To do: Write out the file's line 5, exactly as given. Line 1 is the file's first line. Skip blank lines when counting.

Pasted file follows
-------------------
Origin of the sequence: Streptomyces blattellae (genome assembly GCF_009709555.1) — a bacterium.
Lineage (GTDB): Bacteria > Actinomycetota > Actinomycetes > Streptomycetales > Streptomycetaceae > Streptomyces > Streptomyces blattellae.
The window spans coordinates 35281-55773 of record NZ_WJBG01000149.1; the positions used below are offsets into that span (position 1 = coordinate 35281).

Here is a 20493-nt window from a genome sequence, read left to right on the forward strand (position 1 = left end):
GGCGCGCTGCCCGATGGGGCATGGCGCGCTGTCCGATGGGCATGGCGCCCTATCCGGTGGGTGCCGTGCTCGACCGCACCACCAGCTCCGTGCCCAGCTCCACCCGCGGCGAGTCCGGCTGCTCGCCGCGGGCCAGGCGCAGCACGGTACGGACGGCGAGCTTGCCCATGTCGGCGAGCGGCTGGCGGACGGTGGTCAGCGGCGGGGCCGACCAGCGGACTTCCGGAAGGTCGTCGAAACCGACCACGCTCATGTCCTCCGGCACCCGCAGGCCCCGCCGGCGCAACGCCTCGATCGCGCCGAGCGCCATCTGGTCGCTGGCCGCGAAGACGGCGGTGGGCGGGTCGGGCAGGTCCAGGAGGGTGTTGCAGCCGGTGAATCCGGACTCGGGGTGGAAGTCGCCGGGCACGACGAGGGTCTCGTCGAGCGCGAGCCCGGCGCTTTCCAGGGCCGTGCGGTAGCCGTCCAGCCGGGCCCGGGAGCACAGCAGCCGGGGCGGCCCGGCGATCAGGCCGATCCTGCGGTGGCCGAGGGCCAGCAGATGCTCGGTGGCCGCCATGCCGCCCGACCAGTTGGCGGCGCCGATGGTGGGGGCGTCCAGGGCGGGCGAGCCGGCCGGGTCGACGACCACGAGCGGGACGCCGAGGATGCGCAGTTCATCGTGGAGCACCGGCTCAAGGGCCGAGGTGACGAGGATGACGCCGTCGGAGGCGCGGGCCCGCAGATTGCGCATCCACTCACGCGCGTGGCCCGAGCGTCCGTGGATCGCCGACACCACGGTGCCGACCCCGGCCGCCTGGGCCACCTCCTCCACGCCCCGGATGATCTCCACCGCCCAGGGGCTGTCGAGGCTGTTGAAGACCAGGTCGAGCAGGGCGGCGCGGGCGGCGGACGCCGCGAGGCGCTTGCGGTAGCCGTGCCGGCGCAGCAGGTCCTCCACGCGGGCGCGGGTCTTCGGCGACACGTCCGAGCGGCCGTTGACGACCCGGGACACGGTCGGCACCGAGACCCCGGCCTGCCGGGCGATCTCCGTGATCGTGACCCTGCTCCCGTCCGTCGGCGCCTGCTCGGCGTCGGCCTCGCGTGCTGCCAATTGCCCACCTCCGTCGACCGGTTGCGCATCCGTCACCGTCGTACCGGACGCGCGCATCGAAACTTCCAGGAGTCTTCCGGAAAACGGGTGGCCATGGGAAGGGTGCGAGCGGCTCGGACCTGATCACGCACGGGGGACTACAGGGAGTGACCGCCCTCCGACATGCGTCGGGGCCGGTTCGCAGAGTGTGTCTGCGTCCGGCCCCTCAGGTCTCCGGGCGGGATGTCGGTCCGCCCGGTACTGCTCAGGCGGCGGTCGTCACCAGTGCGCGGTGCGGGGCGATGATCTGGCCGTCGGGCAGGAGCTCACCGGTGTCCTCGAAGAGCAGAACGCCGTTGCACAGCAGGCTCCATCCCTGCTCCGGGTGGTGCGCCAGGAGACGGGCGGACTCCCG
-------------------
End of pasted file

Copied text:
GGCGCGCTGCCCGATGGGGCATGGCGCGCTGTCCGATGGGCATGGCGCCCTATCCGGTGGGTGCCGTGCTCGACCGCACCACCAGCTCCGTGCCCAGCTCCACCCGCGGCGAGTCCGGCTGCTCGCCGCGGGCCAGGCGCAGCACGGTACGGACGGCGAGCTTGCCCATGTCGGCGAGCGGCTGGCGGACGGTGGTCAGCGGCGGGGCCGACCAGCGGACTTCCGGAAGGTCGTCGAAACCGACCACGCTCATGTCCTCCGGCACCCGCAGGCCCCGCCGGCGCAACGCCTCGATCGCGCCGAGCGCCATCTGGTCGCTGGCCGCGAAGACGGCGGTGGGCGGGTCGGGCAGGTCCAGGAGGGTGTTGCAGCCGGTGAATCCGGACTCGGGGTGGAAGTCGCCGGGCACGACGAGGGTCTCGTCGAGCGCGAGCCCGGCGCTTTCCAGGGCCGTGCGGTAGCCGTCCAGCCGGGCCCGGGAGCACAGCAGCCGGGGCGGCCCGGCGATCAGGCCGATCCTGCGGTGGCCGAGGGCCAGCAGATGCTCGGTGGCCGCCATGCCGCCCGACCAGTTGGCGGCGCCGATGGTGGGGGCGTCCAGGGCGGGCGAGCCGGCCGGGTCGACGACCACGAGCGGGACGCCGAGGATGCGCAGTTCATCGTGGAGCACCGGCTCAAGGGCCGAGGTGACGAGGATGACGCCGTCGGAGGCGCGGGCCCGCAGATTGCGCATCCACTCACGCGCGTGGCCCGAGCGTCCGTGGATCGCCGACACCACGGTGCCGACCCCGGCCGCCTGGGCCACCTCCTCCACGCCCCGGATGATCTCCACCGCCCAGGGGCTGTCGAGGCTGTTGAAGACCAGGTCGAGCAGGGCGGCGCGGGCGGCGGACGCCGCGAGGCGCTTGCGGTAGCCGTGCCGGCGCAGCAGGTCCTCCACGCGGGCGCGGGTCTTCGGCGACACGTCCGAGCGGCCGTTGACGACCCGGGACACGGTCGGCACCGAGACCCCGGCCTGCCGGGCGATCTCCGTGATCGTGACCCTGCTCCCGTCCGTCGGCGCCTGCTCGGCGTCGGCCTCGCGTGCTGCCAATTGCCCACCTCCGTCGACCGGTTGCGCATCCGTCACCGTCGTACCGGACGCGCGCATCGAAACTTCCAGGAGTCTTCCGGAAAACGGGTGGCCATGGGAAGGGTGCGAGCGGCTCGGACCTGATCACGCACGGGGGACTACAGGGAGTGACCGCCCTCCGACATGCGTCGGGGCCGGTTCGCAGAGTGTGTCTGCGTCCGGCCCCTCAGGTCTCCGGGCGGGATGTCGGTCCGCCCGGTACTGCTCAGGCGGCGGTCGTCACCAGTGCGCGGTGCGGGGCGATGATCTGGCCGTCGGGCAGGAGCTCACCGGTGTCCTCGAAGAGCAGAACGCCGTTGCACAGCAGGCTCCATCCCTGCTCCGGGTGGTGCGCCAGGAGACGGGCGGACTCCCG